Moving Out – The Huruma Story.

I have moved within Nairobi severally, but every time it gets interesting. I will skip all the other moves* since they will be integrated into another story and there is no need to make this one lengthy. But for the record, I have spent most of my time in the Eastlands & its fringes. The crazy region. Started with Mathare, then Pipeline, Kariobangi then at some point, South C, then Nairobi West, Madaraka for a while before I got back to Embakasi, and then to Huruma, and then now to Mathare North.
The main criteria was proximity to work of course, then affordability and then the area had to overlook an airport or somewhere planes were operating. So all that Mathare K South region had the view of Eastleigh Airport. Mathare from the Northern Side. Ksouth was exactly lined up to Runway 24. Since planes took off from Runway 6, I could always see them on the runway ‘run’, and finally taking off with their belly right over our balconies – You just don’t know how exciting this is. South C I lived on the other side of Runway I can’t figure out which, not that close but Wilson Airport being the hub for flight training, there were so many landings and take offs and even what do they call them – circulations on top of me. Had the best view as well from that roof. In Embakasi it was obvious. The Mother of them all – The Jomo Kenyatta International Airport. This I was too good. I could tell you landings and take-offs. Not the complex schedule stuff, Just that the easy stuff like, The Ethiopian Airlines Dreamliner used to land over lunch hour, the A340 would land around 4.30pm, The KLM Jumbo around 5.30am, Korean would leave around 11am and all that other ujuaji blah blah you wouldn’t hear on an ordinary day.
View from the side balcony
So there reached a point when this could no longer be a parameter for house choices. Fast forward to my most recent move. That last leg up there. Not that there was anything serious about it. It was just my worst day in my moving experience. Why did I move this time? We had started getting used with the neighbors badly (Kuzoeana vibaya). Especially now that I ‘operate’ from the house. The housewives who were living around thought this the best opportunity to keep knocking at my door for all weird requests. Others just gossiping outside my door. It is quite a challenge being single in places where you are surrounded by young families and other single ladies. Like they wonder how does this ghost operate. I was a stranger back in the days of leaving at 5.30am and coming back at 7.30pm. I am not a fan of home games if you know what I mean and so some may have concluded this guy is lonely and suffering in silence – thus trying to help. I do not know what is with idleness and influencing people to be generous in visiting their neighbors, but I know I love my peace. For the few weeks that led to my move, there were always knocks on the door several times during the day. Some were marketers, others were clothes sellers, a musician here a marketer there, all trying something funny. Please note they only came when their husbands were not around… I did not want to be burnt in my own house or marched to the streets naked.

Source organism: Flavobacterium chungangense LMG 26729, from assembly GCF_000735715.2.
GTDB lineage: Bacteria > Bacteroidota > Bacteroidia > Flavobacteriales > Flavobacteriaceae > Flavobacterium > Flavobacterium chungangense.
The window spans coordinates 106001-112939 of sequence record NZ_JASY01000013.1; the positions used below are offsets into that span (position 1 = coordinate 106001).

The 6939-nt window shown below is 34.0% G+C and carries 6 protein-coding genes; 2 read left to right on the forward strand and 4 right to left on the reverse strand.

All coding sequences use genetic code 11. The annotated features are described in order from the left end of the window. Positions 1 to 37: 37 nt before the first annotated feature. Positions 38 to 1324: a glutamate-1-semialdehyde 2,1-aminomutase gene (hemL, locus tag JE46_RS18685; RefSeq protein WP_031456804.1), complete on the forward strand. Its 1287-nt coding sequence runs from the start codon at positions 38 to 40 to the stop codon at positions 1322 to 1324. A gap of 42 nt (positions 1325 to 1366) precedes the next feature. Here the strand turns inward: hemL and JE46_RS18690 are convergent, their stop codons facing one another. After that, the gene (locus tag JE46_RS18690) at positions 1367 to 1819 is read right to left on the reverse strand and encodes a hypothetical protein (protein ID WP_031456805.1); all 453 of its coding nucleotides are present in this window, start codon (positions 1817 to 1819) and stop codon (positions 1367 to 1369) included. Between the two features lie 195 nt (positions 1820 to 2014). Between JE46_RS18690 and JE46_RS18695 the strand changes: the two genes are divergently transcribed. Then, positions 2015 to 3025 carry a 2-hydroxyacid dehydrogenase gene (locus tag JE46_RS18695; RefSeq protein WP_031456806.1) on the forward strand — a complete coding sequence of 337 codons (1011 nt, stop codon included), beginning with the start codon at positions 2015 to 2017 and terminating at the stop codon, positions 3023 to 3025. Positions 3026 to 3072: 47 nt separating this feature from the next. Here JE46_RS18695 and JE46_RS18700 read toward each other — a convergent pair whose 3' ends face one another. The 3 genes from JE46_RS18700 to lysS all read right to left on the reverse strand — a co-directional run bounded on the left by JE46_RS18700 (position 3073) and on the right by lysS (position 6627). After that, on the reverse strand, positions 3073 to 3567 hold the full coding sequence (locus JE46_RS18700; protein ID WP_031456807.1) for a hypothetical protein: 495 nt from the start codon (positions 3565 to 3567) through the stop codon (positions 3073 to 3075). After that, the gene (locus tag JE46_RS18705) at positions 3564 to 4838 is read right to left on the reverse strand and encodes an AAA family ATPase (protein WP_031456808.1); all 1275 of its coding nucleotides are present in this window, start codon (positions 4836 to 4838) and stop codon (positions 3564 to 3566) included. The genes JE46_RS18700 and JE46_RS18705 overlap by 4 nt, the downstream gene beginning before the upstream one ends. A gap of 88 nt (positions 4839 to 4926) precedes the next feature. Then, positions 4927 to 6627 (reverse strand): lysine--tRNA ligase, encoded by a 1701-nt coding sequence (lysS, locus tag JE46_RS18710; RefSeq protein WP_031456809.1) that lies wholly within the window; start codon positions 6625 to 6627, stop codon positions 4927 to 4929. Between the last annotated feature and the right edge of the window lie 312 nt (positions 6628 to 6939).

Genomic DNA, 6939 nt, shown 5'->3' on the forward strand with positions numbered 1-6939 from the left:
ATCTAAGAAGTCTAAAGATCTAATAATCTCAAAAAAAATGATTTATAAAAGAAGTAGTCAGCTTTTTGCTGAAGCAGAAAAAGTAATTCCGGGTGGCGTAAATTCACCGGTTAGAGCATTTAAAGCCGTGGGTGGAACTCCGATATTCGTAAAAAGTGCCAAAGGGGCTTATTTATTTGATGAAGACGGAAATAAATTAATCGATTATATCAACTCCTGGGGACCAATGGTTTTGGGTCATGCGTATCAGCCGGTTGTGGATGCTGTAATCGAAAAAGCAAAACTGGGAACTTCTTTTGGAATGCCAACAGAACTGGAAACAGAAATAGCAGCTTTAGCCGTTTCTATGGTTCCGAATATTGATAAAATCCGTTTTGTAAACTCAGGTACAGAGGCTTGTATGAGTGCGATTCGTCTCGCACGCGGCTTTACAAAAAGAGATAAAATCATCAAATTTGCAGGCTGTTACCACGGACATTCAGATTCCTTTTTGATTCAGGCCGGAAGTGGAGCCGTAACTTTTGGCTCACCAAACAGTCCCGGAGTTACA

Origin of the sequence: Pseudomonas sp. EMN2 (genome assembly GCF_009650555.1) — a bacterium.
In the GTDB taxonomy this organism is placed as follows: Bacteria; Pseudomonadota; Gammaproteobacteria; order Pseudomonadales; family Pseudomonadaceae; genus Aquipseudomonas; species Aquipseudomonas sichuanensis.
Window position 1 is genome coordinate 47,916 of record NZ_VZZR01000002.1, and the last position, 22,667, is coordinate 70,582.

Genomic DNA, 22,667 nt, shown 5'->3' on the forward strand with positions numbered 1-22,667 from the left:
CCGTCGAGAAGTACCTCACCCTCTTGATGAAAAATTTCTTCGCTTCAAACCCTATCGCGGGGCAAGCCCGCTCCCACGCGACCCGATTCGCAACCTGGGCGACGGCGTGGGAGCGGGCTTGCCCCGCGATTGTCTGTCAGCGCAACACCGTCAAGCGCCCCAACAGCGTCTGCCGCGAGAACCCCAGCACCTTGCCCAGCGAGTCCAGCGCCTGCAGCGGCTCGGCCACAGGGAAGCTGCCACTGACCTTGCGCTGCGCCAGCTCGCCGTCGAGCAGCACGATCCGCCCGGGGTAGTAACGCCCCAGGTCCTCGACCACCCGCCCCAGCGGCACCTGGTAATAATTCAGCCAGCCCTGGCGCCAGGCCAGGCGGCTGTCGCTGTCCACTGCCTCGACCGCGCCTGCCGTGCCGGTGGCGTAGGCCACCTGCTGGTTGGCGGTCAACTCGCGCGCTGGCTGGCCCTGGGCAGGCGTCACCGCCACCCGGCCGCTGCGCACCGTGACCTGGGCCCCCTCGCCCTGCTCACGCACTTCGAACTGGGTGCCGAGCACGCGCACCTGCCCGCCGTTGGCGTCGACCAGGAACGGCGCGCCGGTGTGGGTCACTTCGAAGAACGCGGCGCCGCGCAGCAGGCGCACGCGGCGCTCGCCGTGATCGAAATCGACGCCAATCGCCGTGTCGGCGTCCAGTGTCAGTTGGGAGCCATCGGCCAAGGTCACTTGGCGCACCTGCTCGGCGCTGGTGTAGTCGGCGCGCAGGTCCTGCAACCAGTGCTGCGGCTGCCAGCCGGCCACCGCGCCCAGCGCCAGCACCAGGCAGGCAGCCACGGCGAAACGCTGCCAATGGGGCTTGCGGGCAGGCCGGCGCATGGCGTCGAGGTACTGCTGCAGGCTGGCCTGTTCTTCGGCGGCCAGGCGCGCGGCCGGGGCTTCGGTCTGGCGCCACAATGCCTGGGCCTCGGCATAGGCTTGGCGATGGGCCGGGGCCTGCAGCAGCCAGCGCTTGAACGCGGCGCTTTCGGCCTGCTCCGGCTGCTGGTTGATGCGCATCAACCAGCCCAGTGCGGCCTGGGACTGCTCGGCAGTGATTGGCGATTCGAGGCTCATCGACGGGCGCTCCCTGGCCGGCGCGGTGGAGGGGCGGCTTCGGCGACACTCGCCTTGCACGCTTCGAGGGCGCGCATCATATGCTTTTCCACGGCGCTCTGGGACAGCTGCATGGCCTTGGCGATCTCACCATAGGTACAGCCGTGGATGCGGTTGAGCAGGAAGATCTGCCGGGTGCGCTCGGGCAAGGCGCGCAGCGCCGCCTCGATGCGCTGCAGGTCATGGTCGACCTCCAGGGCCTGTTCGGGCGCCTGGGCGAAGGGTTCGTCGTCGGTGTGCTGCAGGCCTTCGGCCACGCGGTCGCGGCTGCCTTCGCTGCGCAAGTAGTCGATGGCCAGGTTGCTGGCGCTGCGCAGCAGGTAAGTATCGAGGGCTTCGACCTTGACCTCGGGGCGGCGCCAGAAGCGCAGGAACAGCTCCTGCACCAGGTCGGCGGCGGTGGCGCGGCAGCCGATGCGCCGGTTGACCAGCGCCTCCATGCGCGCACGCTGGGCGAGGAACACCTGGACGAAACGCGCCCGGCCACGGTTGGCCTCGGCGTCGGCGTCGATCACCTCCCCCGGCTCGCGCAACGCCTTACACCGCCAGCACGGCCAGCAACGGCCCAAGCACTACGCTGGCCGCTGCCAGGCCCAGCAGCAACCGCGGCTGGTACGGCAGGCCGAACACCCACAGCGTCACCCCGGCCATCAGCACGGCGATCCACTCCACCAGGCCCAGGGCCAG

Then there is this drama of houses tumbling down. That also scared me but it was not a major factor in this case. Rumors also started flowing that I was part of the gangs terrorizing the hood in the late hours because I was never leaving the house, my lights were on all night and I never seemed to ‘struggle’. These all-nighters of mine always get people confused. I searched for a house, and passed my vacating notice to the caretaker. I was not going far, just within two Kms of that place. In such a hood, 2 Kms is quite a figure with every piece of 50 x 100 occupied by single rooms and bedsitters rising 5 – 7 floors high, you can imagine the population in that area. It would take people ages to find you.
Moving day came, and I sought the assistance of two of my friends. I also went in search of a lorry to ferry my things. You will be surprised how we plan the space of these houses to fit all there is to be fitted. Getting the things out was hell on earth though. I always live anywhere above the 3rd floor. This time I was on the 6th floor. Gave me a perfect view of things around me, and the planes of course. Training nights were the best. I came to the balcony to watch helicopters circling the skies with their beautiful lights being reflected on the rotors (& a little bit of Kopp Etchells Effect). Always impressive. Getting things from the 6th floor was disastrous. Worst experience in anyone’s life. So don’t bring in the vibe of cube movers and etc. I am not of that league yet. My truck guy came with two more people. At some point they wanted to go slow on me. They felt ripped off since I had told them “ni kabedsitter tu”, “sina vitu mingi” at some point we even negotiated in Kikuyu. Being the end of January, they took my offer. They had no reason to be choosy after such a dry month.
Shock on them when they got to my “Kabedsitter”. We moved the things for three hours. Couches, wall unit, kitchenware and most shocking of all a chest freezer. Then this guy goes like